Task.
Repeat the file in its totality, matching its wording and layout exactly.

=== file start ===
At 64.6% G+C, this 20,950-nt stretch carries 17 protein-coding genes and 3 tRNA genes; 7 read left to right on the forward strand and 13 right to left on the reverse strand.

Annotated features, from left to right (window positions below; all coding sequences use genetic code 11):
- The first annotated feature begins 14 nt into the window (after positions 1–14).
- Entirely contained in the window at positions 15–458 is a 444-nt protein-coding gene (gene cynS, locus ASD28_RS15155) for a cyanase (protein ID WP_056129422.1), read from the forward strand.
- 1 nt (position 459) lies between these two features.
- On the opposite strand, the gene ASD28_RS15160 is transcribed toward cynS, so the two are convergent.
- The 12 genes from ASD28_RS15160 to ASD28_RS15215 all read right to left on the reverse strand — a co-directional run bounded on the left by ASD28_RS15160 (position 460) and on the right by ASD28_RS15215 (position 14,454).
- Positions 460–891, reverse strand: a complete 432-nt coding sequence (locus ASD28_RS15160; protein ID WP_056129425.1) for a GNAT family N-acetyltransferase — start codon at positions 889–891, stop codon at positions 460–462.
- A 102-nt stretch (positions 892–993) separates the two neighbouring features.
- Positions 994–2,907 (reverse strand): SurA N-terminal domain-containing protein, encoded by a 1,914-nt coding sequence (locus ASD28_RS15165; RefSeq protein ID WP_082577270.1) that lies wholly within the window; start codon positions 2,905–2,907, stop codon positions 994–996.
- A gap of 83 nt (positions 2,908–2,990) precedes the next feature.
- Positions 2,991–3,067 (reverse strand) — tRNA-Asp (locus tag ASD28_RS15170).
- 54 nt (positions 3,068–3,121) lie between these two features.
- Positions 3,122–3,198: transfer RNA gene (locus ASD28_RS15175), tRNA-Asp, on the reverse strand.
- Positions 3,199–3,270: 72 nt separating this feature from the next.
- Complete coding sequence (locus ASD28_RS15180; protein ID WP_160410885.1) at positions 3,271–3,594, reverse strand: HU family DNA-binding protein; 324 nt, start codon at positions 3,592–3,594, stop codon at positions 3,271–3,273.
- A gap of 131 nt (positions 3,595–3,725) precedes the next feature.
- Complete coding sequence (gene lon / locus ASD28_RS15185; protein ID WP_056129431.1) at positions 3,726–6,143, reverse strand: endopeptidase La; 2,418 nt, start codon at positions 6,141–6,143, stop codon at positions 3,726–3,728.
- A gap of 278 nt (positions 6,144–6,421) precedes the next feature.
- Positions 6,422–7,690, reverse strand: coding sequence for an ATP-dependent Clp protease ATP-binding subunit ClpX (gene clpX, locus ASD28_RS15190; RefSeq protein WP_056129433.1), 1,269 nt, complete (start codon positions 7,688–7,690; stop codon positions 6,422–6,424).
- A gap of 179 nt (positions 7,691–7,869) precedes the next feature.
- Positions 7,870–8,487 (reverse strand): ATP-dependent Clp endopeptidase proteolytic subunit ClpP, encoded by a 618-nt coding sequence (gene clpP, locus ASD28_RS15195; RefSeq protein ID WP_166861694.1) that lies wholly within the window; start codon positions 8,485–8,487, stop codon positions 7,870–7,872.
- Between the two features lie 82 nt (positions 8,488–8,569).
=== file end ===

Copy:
At 64.6% G+C, this 20,950-nt stretch carries 17 protein-coding genes and 3 tRNA genes; 7 read left to right on the forward strand and 13 right to left on the reverse strand.

Annotated features, from left to right (window positions below; all coding sequences use genetic code 11):
- The first annotated feature begins 14 nt into the window (after positions 1–14).
- Entirely contained in the window at positions 15–458 is a 444-nt protein-coding gene (gene cynS, locus ASD28_RS15155) for a cyanase (protein ID WP_056129422.1), read from the forward strand.
- 1 nt (position 459) lies between these two features.
- On the opposite strand, the gene ASD28_RS15160 is transcribed toward cynS, so the two are convergent.
- The 12 genes from ASD28_RS15160 to ASD28_RS15215 all read right to left on the reverse strand — a co-directional run bounded on the left by ASD28_RS15160 (position 460) and on the right by ASD28_RS15215 (position 14,454).
- Positions 460–891, reverse strand: a complete 432-nt coding sequence (locus ASD28_RS15160; protein ID WP_056129425.1) for a GNAT family N-acetyltransferase — start codon at positions 889–891, stop codon at positions 460–462.
- A 102-nt stretch (positions 892–993) separates the two neighbouring features.
- Positions 994–2,907 (reverse strand): SurA N-terminal domain-containing protein, encoded by a 1,914-nt coding sequence (locus ASD28_RS15165; RefSeq protein ID WP_082577270.1) that lies wholly within the window; start codon positions 2,905–2,907, stop codon positions 994–996.
- A gap of 83 nt (positions 2,908–2,990) precedes the next feature.
- Positions 2,991–3,067 (reverse strand) — tRNA-Asp (locus tag ASD28_RS15170).
- 54 nt (positions 3,068–3,121) lie between these two features.
- Positions 3,122–3,198: transfer RNA gene (locus ASD28_RS15175), tRNA-Asp, on the reverse strand.
- Positions 3,199–3,270: 72 nt separating this feature from the next.
- Complete coding sequence (locus ASD28_RS15180; protein ID WP_160410885.1) at positions 3,271–3,594, reverse strand: HU family DNA-binding protein; 324 nt, start codon at positions 3,592–3,594, stop codon at positions 3,271–3,273.
- A gap of 131 nt (positions 3,595–3,725) precedes the next feature.
- Complete coding sequence (gene lon / locus ASD28_RS15185; protein ID WP_056129431.1) at positions 3,726–6,143, reverse strand: endopeptidase La; 2,418 nt, start codon at positions 6,141–6,143, stop codon at positions 3,726–3,728.
- A gap of 278 nt (positions 6,144–6,421) precedes the next feature.
- Positions 6,422–7,690, reverse strand: coding sequence for an ATP-dependent Clp protease ATP-binding subunit ClpX (gene clpX, locus ASD28_RS15190; RefSeq protein WP_056129433.1), 1,269 nt, complete (start codon positions 7,688–7,690; stop codon positions 6,422–6,424).
- A gap of 179 nt (positions 7,691–7,869) precedes the next feature.
- Positions 7,870–8,487 (reverse strand): ATP-dependent Clp endopeptidase proteolytic subunit ClpP, encoded by a 618-nt coding sequence (gene clpP, locus ASD28_RS15195; RefSeq protein ID WP_166861694.1) that lies wholly within the window; start codon positions 8,485–8,487, stop codon positions 7,870–7,872.
- Between the two features lie 82 nt (positions 8,488–8,569).